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by Slow Food USA campaign intern Stephanie Miller

Here at Slow Food USA, we started our Time for Lunch campaign because providing kids with local, healthy food at school is a goal worth fighting for. Over the last few months, we’ve been talking with parents, food activists, and food service professionals from all 50 states about the challenges they have faced on the road towards a better National School Lunch Program.

Extreme environments often overlooked in the discussion of local food and nutrition are the frozen deserts, deciduous ranges, and rain forests of Alaska. According to Kerri Burrows, manager of the Alaska Food Coalition, the main food issue in area schools is not nutrition, but supply. Traditionally, native Alaskans have relied on a seasonally variable high-protein diet. But schools still have to comply with the nutritional standards of the National School Lunch Program. This means that most school food is shipped thousands of miles north from the continental United States. When perishable foods arrive, they are less than fresh, and very expensive. To account for these extra costs, school meals in Alaska are subsidized three times as much as the average in the rest of nation. The one thing that isn’t unique about Alaska’s school food is its impact on children’s health: as is the case elsewhere else, childhood obesity is spiraling out of control, especially among indigenous children who rely on a non-native diet full of the processed foods that are popular in the rest of the country.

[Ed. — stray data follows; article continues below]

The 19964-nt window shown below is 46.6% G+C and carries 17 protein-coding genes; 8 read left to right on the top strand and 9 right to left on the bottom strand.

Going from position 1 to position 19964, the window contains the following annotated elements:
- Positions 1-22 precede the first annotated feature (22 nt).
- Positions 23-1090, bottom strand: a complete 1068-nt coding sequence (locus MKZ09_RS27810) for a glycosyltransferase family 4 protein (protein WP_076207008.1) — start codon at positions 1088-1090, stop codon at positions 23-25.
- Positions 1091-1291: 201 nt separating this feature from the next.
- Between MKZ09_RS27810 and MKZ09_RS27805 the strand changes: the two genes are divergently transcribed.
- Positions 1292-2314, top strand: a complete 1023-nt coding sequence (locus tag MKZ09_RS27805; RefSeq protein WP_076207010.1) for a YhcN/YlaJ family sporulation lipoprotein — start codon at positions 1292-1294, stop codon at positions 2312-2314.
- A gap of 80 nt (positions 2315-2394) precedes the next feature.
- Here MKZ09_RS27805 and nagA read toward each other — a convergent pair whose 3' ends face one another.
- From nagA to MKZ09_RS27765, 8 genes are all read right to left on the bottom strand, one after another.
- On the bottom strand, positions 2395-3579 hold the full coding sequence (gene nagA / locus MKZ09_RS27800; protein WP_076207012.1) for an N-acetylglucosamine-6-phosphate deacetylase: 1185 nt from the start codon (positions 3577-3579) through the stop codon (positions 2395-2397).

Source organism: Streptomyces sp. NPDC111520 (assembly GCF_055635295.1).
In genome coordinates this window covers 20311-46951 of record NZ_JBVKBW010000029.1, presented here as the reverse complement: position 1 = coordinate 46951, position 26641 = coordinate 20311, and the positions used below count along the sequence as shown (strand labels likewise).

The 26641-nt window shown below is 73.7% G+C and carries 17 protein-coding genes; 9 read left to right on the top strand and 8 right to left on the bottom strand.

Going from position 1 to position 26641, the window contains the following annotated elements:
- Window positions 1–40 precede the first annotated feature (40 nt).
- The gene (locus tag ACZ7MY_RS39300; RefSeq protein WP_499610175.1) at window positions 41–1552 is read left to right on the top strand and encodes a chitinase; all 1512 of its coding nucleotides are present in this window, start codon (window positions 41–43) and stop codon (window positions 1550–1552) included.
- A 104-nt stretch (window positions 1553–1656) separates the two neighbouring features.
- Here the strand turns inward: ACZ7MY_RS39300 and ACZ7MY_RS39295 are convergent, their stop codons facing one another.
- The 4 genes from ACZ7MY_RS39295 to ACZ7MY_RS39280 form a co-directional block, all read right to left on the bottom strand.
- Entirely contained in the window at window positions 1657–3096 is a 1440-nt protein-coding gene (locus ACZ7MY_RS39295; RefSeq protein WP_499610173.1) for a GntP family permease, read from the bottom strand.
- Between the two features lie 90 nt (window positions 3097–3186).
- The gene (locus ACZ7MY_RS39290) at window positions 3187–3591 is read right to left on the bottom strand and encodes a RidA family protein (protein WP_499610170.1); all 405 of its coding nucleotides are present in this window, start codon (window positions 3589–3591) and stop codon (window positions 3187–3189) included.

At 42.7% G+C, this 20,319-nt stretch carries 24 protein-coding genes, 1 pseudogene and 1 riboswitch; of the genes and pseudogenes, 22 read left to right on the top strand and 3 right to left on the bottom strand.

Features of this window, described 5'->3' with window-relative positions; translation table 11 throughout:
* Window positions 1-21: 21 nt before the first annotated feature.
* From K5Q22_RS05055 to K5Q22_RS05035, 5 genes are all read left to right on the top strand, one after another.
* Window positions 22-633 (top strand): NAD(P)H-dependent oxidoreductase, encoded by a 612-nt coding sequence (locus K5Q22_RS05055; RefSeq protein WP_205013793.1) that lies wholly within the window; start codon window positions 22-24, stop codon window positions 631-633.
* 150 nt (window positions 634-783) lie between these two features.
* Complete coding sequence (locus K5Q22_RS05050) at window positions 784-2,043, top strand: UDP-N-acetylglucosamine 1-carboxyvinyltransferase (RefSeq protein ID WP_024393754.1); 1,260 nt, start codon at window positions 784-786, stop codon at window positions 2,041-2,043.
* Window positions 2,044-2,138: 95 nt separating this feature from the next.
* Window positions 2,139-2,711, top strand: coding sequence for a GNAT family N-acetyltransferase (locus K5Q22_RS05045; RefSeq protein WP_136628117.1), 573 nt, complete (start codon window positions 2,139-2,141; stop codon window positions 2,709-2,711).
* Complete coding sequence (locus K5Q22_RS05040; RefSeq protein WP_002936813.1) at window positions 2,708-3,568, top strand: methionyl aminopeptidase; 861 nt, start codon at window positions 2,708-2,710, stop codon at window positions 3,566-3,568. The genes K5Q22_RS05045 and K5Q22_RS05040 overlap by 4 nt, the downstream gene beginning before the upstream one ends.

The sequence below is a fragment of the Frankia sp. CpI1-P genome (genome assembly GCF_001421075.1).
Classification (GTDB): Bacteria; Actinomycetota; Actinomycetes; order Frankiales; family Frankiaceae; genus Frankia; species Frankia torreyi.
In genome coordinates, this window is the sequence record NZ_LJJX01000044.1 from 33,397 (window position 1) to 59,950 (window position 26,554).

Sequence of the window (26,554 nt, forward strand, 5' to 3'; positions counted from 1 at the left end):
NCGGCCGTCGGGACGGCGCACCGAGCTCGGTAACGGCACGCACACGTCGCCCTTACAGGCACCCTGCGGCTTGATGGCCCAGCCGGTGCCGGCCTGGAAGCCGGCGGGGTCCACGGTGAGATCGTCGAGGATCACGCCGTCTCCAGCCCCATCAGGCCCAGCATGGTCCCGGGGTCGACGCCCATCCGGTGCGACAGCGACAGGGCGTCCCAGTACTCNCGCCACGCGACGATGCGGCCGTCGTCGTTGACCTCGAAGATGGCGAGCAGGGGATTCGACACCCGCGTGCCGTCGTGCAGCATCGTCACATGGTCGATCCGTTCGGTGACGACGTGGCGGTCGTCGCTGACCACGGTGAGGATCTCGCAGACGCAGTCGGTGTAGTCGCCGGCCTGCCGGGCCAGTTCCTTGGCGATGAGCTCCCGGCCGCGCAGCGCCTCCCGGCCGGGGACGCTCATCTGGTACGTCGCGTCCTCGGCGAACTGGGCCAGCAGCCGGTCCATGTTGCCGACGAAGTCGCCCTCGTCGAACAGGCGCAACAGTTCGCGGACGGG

Kathryn Carl, of Haines, AK, has been working hard to find a solution to this problem. She works with a school in nearby Klukwan, a Chilkat Indian village, to serve locally sensitive lunches. In order to implement the program, the school has opted to not receive lunches from the National School Lunch Program. They serve about 30 meals a day to local children and elderly residents of the small village. The program relies heavily on donations, such as local Halibut and Salmon, as well as a garden where they can grow produce such as potatoes. They are currently trying to raise funds for a greenhouse. Kathryn’s husband makes fresh bread several times a week, since shipped bread often arrives with mold in the middle.

On September 7, Kathryn and other residents of Klukwan will hold an Eat-In as part of Time for Lunch’s National Day of Action. We hope that their example of hard work and ingenuity will inspire discussion in their region and in other local food communities, whatever the local challenges. It’s not always easy to give kids real food at school, but it’s an important and absolutely necessary job: the health of our nation depends on it.